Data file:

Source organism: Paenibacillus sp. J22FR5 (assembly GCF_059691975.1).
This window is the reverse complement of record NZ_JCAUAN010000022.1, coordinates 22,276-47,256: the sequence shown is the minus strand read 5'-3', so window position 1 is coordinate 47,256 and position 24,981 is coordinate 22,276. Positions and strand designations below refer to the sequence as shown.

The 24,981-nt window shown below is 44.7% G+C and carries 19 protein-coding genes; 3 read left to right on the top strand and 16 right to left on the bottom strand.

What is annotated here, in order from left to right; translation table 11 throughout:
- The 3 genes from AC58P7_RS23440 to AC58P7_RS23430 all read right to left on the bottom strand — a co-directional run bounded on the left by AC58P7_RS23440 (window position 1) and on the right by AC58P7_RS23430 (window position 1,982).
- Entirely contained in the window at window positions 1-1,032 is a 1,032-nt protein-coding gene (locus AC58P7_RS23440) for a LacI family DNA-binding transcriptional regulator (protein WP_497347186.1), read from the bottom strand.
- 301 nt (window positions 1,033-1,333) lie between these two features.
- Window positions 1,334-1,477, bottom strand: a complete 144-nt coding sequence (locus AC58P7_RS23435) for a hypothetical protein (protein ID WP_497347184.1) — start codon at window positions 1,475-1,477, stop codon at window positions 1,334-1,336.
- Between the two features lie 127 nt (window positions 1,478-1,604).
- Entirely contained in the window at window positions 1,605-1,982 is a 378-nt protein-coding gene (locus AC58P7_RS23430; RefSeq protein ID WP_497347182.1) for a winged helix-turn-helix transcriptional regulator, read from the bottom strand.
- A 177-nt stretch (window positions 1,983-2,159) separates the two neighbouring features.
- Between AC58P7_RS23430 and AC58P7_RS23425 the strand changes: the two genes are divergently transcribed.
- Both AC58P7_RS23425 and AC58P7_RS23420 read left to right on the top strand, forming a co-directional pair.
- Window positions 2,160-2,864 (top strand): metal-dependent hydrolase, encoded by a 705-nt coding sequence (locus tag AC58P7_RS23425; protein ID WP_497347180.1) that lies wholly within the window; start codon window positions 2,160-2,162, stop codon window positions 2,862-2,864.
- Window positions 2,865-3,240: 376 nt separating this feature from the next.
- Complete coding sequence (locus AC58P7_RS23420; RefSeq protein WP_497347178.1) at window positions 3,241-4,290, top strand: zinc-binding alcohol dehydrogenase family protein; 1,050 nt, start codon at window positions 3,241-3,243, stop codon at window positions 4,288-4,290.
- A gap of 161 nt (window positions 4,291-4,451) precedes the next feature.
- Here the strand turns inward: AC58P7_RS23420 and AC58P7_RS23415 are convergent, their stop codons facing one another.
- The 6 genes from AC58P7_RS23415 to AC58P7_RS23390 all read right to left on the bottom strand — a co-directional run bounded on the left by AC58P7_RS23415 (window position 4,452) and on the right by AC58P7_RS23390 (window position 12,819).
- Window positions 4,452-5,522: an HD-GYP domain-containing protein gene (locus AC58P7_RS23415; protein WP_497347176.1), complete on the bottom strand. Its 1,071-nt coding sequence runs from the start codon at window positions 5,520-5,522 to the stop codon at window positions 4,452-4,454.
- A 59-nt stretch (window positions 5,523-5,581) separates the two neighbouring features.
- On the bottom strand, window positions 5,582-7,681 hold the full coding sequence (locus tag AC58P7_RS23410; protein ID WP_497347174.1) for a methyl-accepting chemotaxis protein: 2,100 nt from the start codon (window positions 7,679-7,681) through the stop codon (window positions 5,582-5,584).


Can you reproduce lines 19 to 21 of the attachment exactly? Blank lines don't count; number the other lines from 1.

- The 6 genes from AC58P7_RS23415 to AC58P7_RS23390 all read right to left on the bottom strand — a co-directional run bounded on the left by AC58P7_RS23415 (window position 4,452) and on the right by AC58P7_RS23390 (window position 12,819).
- Window positions 4,452-5,522: an HD-GYP domain-containing protein gene (locus AC58P7_RS23415; protein WP_497347176.1), complete on the bottom strand. Its 1,071-nt coding sequence runs from the start codon at window positions 5,520-5,522 to the stop codon at window positions 4,452-4,454.
- A 59-nt stretch (window positions 5,523-5,581) separates the two neighbouring features.